Poison dart frog (Beautiful But Poisonous Frogs) - Dendrobatidae
Poison dart frog (also dart-poison frog, poison frog or formerly poison arrow frog) is the common name of a group of frogs in the family Dendrobatidae which are native to Central and South America. Unlike most frogs, these species are active during the day and often have brightly-colored bodies. Although all wild dendrobatids are at least somewhat toxic, levels of toxicity vary considerably from one species to the next and from one population to another. Many species are critically endangered. These amphibians are often called "dart frogs" due to the Amerindians' indigenous use of their toxic secretions to poison the tips of blowdarts. However, of over 175 species, only three have been documented as being used for this purpose (curare plants are more commonly used), and none come from the Dendrobates genus, which is characterized by the brilliant color and complex patterns of its members.
Poison dart frogs, members of the Dendrobatidae family, wear some of the most brilliant and beautiful colors on Earth. Depending on individual habitats, which extend from the tropical forests of Costa Rica to Brazil, their coloring can be yellow, gold, copper, red, green, blue, or black. Their elaborate designs and hues are deliberately ostentatious to ward off potential predators, a tactic called aposematic coloration.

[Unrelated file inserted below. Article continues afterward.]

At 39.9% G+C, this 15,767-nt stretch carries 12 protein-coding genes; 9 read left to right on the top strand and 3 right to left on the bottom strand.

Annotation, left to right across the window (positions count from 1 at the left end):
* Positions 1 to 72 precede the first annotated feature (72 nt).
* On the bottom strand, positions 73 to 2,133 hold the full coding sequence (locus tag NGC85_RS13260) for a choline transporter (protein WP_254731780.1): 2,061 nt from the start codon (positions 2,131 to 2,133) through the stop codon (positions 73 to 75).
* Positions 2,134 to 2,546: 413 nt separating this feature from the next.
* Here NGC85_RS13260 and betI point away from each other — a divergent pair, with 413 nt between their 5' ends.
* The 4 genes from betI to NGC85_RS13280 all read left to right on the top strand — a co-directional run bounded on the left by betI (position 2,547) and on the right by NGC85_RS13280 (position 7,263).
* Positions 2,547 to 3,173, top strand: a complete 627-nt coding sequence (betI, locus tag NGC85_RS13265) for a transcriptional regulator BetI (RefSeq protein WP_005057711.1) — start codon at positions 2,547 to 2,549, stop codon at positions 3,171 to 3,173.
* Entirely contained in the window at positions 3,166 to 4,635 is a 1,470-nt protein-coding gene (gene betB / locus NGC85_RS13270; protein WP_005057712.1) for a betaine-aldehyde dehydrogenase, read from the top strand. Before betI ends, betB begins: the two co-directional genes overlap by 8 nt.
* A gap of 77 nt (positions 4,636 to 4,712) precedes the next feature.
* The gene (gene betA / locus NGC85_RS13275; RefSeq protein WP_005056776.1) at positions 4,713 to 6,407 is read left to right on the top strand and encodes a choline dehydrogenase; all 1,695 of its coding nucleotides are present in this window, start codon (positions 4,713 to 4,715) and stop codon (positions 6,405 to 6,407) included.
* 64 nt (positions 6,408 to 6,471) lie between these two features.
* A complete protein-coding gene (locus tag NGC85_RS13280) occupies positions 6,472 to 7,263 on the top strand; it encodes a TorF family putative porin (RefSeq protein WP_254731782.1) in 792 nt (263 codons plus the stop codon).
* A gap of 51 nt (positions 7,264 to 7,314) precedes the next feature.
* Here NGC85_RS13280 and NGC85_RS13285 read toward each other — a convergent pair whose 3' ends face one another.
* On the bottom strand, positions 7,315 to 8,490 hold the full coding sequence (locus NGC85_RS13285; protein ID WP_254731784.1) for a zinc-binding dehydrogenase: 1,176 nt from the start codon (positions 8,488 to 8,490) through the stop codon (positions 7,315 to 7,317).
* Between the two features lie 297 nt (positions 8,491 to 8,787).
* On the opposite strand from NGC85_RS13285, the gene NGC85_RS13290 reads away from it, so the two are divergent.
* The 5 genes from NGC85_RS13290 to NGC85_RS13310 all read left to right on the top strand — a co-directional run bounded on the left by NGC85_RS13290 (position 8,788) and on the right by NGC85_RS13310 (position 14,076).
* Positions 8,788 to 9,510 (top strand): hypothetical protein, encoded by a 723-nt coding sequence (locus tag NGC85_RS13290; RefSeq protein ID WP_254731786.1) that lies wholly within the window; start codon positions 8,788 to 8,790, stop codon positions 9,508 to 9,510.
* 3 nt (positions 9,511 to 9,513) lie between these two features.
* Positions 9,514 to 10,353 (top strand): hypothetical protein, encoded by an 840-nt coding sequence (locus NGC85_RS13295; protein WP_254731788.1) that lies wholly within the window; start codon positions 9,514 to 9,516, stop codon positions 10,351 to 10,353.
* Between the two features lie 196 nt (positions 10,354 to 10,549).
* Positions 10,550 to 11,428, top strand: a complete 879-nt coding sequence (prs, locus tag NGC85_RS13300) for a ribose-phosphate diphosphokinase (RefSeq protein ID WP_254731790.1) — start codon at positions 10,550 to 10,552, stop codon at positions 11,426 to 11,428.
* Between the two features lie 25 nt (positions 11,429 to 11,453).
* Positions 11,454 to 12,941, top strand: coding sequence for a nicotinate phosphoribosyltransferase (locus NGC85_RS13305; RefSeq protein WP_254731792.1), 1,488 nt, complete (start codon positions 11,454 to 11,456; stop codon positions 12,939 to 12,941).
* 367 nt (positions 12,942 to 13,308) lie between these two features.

Some species display unusual parenting habits, including carrying both eggs and tadpoles on their backs. Although this "backpacking" is not unique among amphibians, male poison arrow frogs are exceptional in their care, attending to the clutch, sometimes exclusively, and performing vital transportation duties.
Dendrobatids include some of the most toxic animals on Earth. The two-inch-long (five-centimeter-long) golden poison dart frog has enough venom to kill 10 grown men. Indigenous Emberá people of Colombia have used its powerful venom for centuries to tip their blowgun darts when hunting, hence the genus' common name.
Scientists are unsure of the source of poison dart frogs' toxicity, but it is possible they assimilate plant poisons which are carried by their prey, including ants, termites and beetles. Poison dart frogs raised in captivity and isolated from insects in their native habitat never develop venom.
The medical research community has been exploring possible medicinal uses for some poison dart frog venom. They have already developed a synthetic version of one compound that shows promise as a painkiller.
Fast Facts about Poison dart frog
Average life span in the wild: 3 to 15 years
Size: 1 in (2.5 cm)
Group name: Army
Protection status: Threatened
Did you know? The only natural predator of most of the poison dart frog family is a snake called Leimadophis epinephelus, which has developed a resistance to the frogs' poison.
Courtesy : http://animals.nationalgeographic.com, http://en.wikipedia.org/
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